Movie Review: Only God Forgives (2013)

Arthouse, Crime, Movie Review

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Only God Forgives is the follow-up to Danish director Nicolas Winding’s 2011 critically acclaimed, Drive – a cultural phenomenon that made you want to buy a leather jacket and drive around at night listening to synthwave music.  A stylish retro thriller with minor arthouse furnishings, Drive was a commercial success and mainstream breakthrough for Refn; now a director with the world at his feet, his next movie was highly anticipated by cinephiles and causal moviegoers alike; when it was announced he’d be teaming up with Ryan Gosling again excitement was in the air, with many hoping for Drive’s unofficial sequel.  Instead, Refn opted to release a bloody arthouse picture as a tribute to Chilean surrealist master, Alejandro Jodorowsky.  It was an artistic statement which divided audiences like black and white; at its Cannes premier it received both a standing ovation and booed hysteria from the polarized audience.  Needless to say it’s a very ”love or hate”, if Drive was the cocaine, Only God Forgives is the acid – it might not be a good trip for some, but for others it might just take them on a journey of the conscience.

Julian (Ryan Gosling) is a drug smuggler who runs a Thai boxing club as a front for his criminal activities on behalf of his criminal family; after his brother murders a prostitute, which results in ruthless cop Chang (Vithaya Pansringarm).  Given that his brother was murdered for raping and killing an innocent woman, Julian has no desire to take it any further.  However, his domineering mother Crystal (Kristin Scott Thomas) demands retribution and her actions send Chan, also known as the Angel of Death, on a bloody mission of justice.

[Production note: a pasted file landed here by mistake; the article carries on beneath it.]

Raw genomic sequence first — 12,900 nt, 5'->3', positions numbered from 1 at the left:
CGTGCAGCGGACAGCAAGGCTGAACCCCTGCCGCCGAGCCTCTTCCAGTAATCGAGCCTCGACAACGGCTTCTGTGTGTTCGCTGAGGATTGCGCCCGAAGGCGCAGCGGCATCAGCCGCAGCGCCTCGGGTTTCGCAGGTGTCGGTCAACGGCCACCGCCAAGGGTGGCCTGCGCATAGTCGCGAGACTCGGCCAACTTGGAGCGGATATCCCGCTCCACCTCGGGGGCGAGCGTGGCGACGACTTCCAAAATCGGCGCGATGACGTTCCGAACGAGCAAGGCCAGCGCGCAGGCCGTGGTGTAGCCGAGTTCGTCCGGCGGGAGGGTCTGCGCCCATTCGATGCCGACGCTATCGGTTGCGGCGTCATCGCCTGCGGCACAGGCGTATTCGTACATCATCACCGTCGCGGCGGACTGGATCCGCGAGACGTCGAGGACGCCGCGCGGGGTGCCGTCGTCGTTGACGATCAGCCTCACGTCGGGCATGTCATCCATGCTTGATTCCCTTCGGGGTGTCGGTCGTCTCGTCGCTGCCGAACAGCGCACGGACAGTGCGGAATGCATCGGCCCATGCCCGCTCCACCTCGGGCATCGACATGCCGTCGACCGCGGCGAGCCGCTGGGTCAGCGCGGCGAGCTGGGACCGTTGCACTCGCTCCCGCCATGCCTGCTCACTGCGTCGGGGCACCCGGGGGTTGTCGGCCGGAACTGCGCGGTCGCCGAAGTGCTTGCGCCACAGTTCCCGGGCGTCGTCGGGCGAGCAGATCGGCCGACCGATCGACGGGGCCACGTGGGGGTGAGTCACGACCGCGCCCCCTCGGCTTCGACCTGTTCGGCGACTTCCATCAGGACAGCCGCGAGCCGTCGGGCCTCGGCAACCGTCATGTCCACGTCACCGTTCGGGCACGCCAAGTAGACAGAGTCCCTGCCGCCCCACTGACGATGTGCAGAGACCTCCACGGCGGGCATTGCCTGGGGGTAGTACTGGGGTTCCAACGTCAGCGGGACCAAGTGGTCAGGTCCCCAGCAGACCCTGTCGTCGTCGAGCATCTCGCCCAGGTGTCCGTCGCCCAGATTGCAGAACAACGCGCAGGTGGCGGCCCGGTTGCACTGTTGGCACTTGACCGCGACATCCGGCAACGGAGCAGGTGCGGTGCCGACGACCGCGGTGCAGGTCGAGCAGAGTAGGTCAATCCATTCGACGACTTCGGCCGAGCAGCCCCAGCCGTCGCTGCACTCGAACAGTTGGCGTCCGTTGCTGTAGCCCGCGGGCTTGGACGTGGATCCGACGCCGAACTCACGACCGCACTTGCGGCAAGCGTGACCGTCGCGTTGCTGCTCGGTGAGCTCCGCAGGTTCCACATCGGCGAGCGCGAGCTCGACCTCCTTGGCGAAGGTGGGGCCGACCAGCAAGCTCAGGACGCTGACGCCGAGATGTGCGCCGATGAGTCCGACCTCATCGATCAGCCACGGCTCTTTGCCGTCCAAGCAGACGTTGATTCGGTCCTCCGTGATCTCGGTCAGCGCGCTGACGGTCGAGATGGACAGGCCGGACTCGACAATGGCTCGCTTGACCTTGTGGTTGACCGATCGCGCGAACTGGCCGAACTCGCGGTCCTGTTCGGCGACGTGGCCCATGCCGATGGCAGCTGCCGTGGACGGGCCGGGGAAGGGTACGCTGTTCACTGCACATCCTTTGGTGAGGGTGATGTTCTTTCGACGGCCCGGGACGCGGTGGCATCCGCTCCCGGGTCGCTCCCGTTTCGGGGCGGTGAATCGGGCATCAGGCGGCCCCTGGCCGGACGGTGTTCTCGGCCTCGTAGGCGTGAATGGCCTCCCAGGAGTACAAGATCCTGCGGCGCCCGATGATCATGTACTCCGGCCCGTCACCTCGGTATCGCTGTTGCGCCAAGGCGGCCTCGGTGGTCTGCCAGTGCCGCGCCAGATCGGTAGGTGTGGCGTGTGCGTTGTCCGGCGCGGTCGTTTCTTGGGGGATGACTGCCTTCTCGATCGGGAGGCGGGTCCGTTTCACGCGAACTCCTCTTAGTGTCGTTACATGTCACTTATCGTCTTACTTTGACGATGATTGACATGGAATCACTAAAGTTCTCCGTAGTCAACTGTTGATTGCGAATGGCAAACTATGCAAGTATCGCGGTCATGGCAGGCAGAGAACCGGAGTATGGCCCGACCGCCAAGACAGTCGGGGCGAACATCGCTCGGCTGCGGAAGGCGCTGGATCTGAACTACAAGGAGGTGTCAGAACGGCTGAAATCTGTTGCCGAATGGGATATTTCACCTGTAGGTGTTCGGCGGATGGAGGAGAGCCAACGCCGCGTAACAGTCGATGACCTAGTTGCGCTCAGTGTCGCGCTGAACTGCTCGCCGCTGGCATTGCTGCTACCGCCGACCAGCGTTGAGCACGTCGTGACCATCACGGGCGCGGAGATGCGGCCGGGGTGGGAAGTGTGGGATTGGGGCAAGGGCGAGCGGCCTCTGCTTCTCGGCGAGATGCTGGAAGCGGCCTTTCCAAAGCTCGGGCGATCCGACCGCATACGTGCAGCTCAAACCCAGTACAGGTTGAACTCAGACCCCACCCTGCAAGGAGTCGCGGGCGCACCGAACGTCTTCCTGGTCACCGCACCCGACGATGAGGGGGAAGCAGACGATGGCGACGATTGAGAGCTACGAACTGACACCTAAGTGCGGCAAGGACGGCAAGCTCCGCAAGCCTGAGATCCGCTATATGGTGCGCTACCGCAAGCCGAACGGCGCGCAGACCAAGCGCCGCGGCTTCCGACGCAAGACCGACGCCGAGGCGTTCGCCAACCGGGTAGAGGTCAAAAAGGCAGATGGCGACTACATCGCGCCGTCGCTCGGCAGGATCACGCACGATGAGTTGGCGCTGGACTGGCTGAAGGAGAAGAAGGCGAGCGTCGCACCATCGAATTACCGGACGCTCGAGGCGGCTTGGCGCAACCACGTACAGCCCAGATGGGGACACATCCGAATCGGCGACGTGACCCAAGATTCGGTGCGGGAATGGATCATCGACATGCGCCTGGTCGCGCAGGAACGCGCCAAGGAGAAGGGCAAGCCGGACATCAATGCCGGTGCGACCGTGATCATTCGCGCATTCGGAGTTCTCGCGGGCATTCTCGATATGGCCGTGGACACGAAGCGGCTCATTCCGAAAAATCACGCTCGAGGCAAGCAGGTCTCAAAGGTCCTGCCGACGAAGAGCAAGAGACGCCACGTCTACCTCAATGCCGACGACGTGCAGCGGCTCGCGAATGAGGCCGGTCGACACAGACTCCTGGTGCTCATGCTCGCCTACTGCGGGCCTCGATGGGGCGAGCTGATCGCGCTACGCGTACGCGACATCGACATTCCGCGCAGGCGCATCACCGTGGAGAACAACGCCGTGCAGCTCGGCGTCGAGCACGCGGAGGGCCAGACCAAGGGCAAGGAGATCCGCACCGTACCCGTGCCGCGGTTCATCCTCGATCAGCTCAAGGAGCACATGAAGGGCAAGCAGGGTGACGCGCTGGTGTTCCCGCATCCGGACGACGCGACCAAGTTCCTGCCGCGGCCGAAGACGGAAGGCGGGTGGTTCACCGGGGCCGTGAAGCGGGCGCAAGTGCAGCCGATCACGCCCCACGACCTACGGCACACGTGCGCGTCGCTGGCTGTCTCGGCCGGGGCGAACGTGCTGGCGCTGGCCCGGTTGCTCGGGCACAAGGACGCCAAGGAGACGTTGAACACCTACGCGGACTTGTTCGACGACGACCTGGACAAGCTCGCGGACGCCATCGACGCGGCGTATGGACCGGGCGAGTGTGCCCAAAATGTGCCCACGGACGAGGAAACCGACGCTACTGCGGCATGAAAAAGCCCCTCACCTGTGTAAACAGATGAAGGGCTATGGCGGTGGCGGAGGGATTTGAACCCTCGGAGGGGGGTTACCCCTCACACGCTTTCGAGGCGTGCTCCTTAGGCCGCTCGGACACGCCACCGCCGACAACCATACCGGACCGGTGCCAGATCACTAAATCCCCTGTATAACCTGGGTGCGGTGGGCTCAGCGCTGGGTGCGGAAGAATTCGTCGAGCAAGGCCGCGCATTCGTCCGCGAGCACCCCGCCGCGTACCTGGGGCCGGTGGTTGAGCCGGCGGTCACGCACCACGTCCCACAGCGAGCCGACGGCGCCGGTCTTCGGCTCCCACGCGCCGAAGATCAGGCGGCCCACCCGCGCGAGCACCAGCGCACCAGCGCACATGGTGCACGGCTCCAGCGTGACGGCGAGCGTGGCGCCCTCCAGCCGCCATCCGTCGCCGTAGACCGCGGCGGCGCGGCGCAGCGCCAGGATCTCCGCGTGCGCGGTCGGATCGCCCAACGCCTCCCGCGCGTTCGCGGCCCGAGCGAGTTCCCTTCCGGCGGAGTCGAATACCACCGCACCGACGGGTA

Only God Forbids is a strange movie; labelled pretentious and self-indulgent by its critics, they do have a point as it favours style over substance, but that doesn’t mean it contains none of the latter.  It’s a film that’s waiting to be dissected and interpreted in different ways.  The line between reality and symbolism is a blur; characters are merely caricatures in a hallucinogenic exploration of existentialism.  Just like Jodorowsky’s El Topo (1970), it’s a Western that abandons a traditional narrative to explore themes that are difficult to decipher right away; at this moment in time I’m still not sure what to make of it all quite yet: all I know is I want to study it more.  There’s nothing wrong with not being able to understand what the hell is going on, I sure didn’t.  But it’s a thought provoking piece of art that makes me want to decipher its meanings.

The score by Cliff Martinez is the films dark beating heart; ominous synth drones draw us into Bangkok’s hellish underbelly and eerie Eastern instruments give us a feeling that there’s much spirituality at work; perhaps even the supernatural.  In a film where dialogue is sparse, the score is relied on heavily for mood and emotion; it’s a triumphant soundtrack to any journey into the abyss – and it makes for great background listening on a dark, rainy day.

Only God Forgives is a flawed movie, but anything that’s so personal to its creator is always going to boast some self-indulgence; that being said, it’s a flawed masterpiece.  Any movie that divides people so passionately is worth seeing if you ask me.  10/10